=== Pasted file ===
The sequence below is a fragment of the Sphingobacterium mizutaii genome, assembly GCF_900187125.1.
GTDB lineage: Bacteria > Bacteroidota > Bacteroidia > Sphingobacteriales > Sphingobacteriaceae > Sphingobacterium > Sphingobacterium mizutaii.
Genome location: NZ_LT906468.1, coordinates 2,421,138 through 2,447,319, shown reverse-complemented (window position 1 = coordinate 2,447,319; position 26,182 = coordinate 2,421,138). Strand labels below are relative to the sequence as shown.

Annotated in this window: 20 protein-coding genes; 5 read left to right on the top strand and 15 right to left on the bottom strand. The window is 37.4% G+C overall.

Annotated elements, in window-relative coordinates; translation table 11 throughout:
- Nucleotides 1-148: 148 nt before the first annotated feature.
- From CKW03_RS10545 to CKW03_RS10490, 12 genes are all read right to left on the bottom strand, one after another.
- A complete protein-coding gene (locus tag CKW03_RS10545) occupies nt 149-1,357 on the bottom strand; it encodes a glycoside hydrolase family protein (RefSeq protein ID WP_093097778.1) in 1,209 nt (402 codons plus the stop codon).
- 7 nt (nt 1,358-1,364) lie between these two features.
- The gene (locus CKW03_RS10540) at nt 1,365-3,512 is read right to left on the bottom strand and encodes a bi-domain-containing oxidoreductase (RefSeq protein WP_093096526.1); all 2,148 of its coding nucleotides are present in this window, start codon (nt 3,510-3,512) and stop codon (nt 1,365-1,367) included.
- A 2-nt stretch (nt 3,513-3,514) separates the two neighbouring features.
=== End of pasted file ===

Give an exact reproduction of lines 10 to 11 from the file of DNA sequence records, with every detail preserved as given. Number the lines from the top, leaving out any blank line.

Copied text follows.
- The gene (locus CKW03_RS10540) at nt 1,365-3,512 is read right to left on the bottom strand and encodes a bi-domain-containing oxidoreductase (RefSeq protein WP_093096526.1); all 2,148 of its coding nucleotides are present in this window, start codon (nt 3,510-3,512) and stop codon (nt 1,365-1,367) included.
- A 2-nt stretch (nt 3,513-3,514) separates the two neighbouring features.